It also is interesting that when it comes to punishing creators and distributors of erotic materials, these two groups look frighteningly similar. Both the radical Islamic fundamentalists and the Christian right see nothing wrong with destroying a person's life for selling erotic images, even if the product depicts only willing adults and the product is only sold to willing adults. It is a sobering thought that the only real difference between these extremist groups is the degree of punishment. Radical Islamic fundamentalists execute their pornographers, while our Christian fundamentalist-inspired adult entertainment laws only allow for prison sentences that can incarcerate an offender for life.
Our congressional "leaders" often rail against the cowardly Islamic fundamentalist terrorist practice of fighting from or hiding weapons in homes and mosques and using children and other civilians as human shields. Yet with respect to regulating the adult entertainment industry, our federal legislators often engage in cowardly behavior by hiding their weapons aimed at destroying protected erotic expression in what would otherwise be good legislation. Such was the case regarding the anti-adult entertainment provisions of the Walsh Act. Like so many other adult entertainment laws (including the original 2257 law), the anti-erotica provisions of the Walsh Act were buried within a huge piece of unrelated legislation. Considering the 1st Amendment freedoms and privacy rights at stake, and the fact that our congressional lawmakers all took an oath to preserve, protect and defend the Constitution of the United States of America, such actions are simply shameful.
But now that the Walsh Act is law, the industry will have to deal with it, one way or another. It is likely that the Free Speech Coalition will challenge both the new and old regulations to remove the 2257 laws from the books, as my colleague Reed Lee has long advocated, "root and branch." But achieving that goal is by no means certain, and the road ahead will be long and difficult. Consequently, until 2257 is stricken, it is critically important that you comply with all of the effective provisions of the law, both old and new.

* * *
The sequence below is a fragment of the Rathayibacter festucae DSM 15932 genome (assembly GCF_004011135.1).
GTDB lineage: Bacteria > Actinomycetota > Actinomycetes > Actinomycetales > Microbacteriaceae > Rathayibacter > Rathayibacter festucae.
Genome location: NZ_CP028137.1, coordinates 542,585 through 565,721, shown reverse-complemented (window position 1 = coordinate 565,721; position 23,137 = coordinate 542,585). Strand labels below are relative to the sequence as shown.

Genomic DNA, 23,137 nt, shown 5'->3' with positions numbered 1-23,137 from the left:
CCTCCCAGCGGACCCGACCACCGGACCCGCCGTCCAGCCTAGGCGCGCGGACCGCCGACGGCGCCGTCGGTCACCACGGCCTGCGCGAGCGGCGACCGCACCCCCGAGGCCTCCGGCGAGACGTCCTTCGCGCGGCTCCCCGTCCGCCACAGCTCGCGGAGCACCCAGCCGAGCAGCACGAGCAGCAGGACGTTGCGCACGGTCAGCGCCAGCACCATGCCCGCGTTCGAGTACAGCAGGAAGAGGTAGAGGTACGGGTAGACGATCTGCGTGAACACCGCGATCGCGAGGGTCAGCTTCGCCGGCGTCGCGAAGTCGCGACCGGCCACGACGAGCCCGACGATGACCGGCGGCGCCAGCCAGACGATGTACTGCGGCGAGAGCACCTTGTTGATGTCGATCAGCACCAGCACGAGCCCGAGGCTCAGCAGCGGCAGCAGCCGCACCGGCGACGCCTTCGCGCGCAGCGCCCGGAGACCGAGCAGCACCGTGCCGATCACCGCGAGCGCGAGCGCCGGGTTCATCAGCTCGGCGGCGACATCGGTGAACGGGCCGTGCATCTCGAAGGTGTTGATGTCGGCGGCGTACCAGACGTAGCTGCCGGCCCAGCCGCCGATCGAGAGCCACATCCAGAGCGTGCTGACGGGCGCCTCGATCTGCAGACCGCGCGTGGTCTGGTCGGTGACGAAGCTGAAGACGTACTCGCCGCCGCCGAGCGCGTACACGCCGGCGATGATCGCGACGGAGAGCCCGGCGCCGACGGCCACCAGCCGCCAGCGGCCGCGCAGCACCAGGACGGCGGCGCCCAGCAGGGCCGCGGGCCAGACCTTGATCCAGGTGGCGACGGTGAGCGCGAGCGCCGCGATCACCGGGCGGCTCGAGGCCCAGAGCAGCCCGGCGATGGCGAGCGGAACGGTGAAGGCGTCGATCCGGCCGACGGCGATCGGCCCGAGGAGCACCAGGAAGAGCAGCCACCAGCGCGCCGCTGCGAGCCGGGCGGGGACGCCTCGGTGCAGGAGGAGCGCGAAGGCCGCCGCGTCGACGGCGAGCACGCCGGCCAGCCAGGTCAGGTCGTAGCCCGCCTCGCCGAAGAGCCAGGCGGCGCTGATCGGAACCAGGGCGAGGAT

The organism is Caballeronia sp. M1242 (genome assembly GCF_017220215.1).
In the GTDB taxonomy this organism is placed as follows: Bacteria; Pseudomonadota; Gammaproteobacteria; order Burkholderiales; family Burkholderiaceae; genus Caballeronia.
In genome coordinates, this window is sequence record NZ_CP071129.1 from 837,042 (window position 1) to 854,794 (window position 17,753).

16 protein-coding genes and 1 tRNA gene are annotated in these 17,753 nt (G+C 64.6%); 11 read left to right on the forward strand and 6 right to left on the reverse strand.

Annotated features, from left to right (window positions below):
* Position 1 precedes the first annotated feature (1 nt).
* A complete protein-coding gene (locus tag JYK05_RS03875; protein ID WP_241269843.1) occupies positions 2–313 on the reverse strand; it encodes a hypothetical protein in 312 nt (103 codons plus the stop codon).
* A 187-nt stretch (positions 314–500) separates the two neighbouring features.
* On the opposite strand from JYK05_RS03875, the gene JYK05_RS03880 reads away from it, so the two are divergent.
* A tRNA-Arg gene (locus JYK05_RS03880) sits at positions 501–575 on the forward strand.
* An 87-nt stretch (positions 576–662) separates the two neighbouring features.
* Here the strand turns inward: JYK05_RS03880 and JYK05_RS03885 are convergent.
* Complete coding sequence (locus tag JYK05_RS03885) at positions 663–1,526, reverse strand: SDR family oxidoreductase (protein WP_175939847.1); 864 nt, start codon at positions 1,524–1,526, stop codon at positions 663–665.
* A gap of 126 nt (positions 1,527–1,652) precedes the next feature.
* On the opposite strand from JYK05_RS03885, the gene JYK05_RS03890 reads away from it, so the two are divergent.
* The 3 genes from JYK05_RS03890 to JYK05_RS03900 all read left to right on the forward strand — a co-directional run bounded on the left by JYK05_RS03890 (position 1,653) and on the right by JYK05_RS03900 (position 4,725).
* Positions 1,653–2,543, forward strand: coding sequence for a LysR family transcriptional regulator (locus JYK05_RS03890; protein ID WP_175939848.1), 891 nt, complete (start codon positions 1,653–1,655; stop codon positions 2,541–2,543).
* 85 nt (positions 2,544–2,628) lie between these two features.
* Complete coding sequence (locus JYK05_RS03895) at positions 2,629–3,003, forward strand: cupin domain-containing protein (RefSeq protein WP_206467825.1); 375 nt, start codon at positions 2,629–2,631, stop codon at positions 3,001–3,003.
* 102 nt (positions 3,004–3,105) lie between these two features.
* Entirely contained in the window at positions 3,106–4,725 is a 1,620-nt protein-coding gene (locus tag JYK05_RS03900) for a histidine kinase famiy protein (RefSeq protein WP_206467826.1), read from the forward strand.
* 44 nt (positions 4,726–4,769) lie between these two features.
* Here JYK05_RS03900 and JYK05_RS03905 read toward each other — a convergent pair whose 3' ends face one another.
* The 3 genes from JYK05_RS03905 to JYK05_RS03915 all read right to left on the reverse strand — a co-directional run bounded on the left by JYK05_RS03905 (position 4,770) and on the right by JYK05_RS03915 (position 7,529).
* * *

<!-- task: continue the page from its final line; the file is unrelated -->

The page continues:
This is particularly important given the fact that on July 24, Justice commenced 2257 inspections for the first time since that law was enacted nearly 18 years earlier. At the time of this writing, four such inspections are known to have occurred. More distressing is the fact that during one of the investigations, one of the investigators was quoted as saying that the FBI has formed 16 four-person teams to conduct numerous investigations throughout the rest of the year. So, simply put, everyone in the adult industry — from content producers to website affiliates to mobile content providers to DVD duplicators to performers, and even gentlemen's clubs — should now be aware that 2257 is a governmental weapon of prosecutorial mass destruction that is now armed and aimed directly at them.
As the world seems to be unstoppably drifting into World War III, our government wastes money, manpower and other governmental resources on 2257 records inspections and additional 2257 regulations. Perhaps it will bring the religious right some comfort to know that if America loses a city or two to nuclear or biological terrorism, at least the pornographers in those cities had complete and accurate records before they perished.
If you are as angry about the government's misplaced priorities as I am, please visit and pass on the link to DoomsDayCurve.org.
Gregory A. Piccionelli is one of the world's most experienced Internet and adult entertainment attorneys. He can be reached at Piccionelli & Sarno at (310) 553-3375 or www.piccionellisarno.com.